Characterization of Microbial Co-infections in the Respiratory Tract of hospitalized COVID-19 patients
Hein M Tun,
Posted 05 Jul 2020
medRxiv DOI: 10.1101/2020.07.02.20143032
Posted 05 Jul 2020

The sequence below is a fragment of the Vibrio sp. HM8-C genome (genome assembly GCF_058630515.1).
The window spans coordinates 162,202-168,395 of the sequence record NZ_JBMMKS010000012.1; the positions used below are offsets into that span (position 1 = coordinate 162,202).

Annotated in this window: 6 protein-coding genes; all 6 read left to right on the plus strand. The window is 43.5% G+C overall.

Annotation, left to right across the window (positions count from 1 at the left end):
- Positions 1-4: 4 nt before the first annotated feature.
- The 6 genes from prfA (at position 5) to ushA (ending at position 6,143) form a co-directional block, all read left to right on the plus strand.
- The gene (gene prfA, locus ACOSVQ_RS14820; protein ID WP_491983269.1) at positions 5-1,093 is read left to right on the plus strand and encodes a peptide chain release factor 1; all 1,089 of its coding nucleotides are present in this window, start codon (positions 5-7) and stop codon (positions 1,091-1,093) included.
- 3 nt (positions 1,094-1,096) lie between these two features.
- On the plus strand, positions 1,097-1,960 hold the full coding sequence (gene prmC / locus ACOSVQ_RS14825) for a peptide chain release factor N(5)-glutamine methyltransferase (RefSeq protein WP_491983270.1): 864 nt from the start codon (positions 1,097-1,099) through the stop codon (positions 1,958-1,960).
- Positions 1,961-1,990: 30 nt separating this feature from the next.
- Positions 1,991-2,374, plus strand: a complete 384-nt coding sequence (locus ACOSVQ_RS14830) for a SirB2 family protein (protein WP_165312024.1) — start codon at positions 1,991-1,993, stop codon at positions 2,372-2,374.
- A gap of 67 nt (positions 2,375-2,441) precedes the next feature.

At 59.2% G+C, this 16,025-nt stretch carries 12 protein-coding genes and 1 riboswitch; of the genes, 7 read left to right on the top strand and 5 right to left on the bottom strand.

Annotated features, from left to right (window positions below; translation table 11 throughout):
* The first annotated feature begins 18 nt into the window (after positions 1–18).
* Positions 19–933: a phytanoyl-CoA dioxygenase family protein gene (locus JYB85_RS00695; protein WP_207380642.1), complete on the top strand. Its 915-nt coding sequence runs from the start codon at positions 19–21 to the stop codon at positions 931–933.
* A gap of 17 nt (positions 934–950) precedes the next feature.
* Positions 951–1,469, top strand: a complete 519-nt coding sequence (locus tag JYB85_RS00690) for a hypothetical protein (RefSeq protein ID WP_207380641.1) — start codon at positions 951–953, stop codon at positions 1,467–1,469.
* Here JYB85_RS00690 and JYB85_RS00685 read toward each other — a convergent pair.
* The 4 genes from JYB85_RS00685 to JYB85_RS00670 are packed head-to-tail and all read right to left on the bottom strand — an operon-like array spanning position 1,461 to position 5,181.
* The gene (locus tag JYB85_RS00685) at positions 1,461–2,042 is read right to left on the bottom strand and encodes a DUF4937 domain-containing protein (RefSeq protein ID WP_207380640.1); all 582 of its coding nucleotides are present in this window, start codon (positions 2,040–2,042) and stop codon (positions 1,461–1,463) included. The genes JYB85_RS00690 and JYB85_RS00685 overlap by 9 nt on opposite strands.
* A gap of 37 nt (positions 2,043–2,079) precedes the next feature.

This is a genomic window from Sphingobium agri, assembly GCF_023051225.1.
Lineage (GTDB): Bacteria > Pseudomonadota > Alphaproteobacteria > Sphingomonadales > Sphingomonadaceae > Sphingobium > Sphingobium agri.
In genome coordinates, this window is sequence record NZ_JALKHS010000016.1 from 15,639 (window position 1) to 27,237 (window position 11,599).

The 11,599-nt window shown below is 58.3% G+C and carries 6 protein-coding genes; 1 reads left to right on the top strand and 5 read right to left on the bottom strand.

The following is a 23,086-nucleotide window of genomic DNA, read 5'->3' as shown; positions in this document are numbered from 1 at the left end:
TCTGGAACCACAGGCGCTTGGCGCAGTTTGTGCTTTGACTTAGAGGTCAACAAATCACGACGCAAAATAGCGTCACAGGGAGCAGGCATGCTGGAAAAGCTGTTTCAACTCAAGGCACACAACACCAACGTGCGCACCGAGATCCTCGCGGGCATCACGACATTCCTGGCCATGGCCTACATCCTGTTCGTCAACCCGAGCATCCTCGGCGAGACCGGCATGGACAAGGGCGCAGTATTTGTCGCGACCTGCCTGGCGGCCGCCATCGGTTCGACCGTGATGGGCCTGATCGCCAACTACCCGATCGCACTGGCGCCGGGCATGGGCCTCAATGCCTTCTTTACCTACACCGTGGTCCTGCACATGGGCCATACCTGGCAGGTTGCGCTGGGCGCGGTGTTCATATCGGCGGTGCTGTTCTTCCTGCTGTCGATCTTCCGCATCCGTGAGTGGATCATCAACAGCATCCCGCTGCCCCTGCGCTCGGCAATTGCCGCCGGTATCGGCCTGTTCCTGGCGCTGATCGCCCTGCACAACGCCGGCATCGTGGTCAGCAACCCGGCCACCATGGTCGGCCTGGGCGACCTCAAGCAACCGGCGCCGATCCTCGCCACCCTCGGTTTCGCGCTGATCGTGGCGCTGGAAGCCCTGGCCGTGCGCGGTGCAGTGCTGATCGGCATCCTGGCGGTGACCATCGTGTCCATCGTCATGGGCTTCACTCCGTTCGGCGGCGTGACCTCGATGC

Summary Background Severe acute respiratory syndrome coronavirus 2 (SARS-CoV-2) has caused a global pandemic of Coronavirus disease 2019 (COVID-19). However, microbial composition of the respiratory tract and other infected tissues, as well as their possible pathogenic contributions to varying degrees of disease severity in COVID-19 patients remain unclear. Method Between January 27 and February 26, 2020, serial clinical specimens (sputum, nasal and throat swab, anal swab and feces) were collected from a cohort of hospitalized COVID-19 patients, including 8 mildly and 15 severely ill patients (requiring ICU admission and mechanical ventilation), in the Guangdong province, China. Total RNA was extracted and ultra-deep metatranscriptomic sequencing was performed in combination with laboratory diagnostic assays. Co-infection rates, the prevalence and abundance of microbial communities in these COVID-19 patients were determined. Findings Notably, respiratory microbial co-infections were exclusively found in 84.6% of severely ill patients (11/13), among which viral and bacterial co-infections were detected by sequencing in 30.8% (4/13) and 69.2% (9/13) of the patients, respectively. In addition, for 23.1% (3/13) of the patients, bacterial co-infections with Burkholderia cepacia complex (BCC) and Staphylococcus epidermidis were also confirmed by bacterial culture. Further, a time-dependent, secondary infection of B. cenocepacia with expressions of multiple virulence genes in one severely ill patient was demonstrated, which might be the primary cause of his disease deterioration and death one month after ICU admission. Interpretation Our findings identified distinct patterns of co-infections with SARS-CoV-2 and various respiratory pathogenic microbes in hospitalized COVID-19 patients in relation to disease severity. Detection and tracking of BCC-associated nosocomial infections are recommended to improve the pre-emptive treatment regimen and reduce fatal outcomes of hospitalized patients infected with SARS-CoV-2. Funding National Science and Technology Major Project of China, National Major Project for Control and Prevention of Infectious Disease in China, the emergency grants for prevention and control of SARS-CoV-2 of Ministry of Science and Technology and Guangdong province, Guangdong Provincial Key Laboratory of Genome Read and Write, Guangdong Provincial Academician Workstation of BGI Synthetic Genomics, and Shenzhen Engineering Laboratory for Innovative Molecular Diagnostics.
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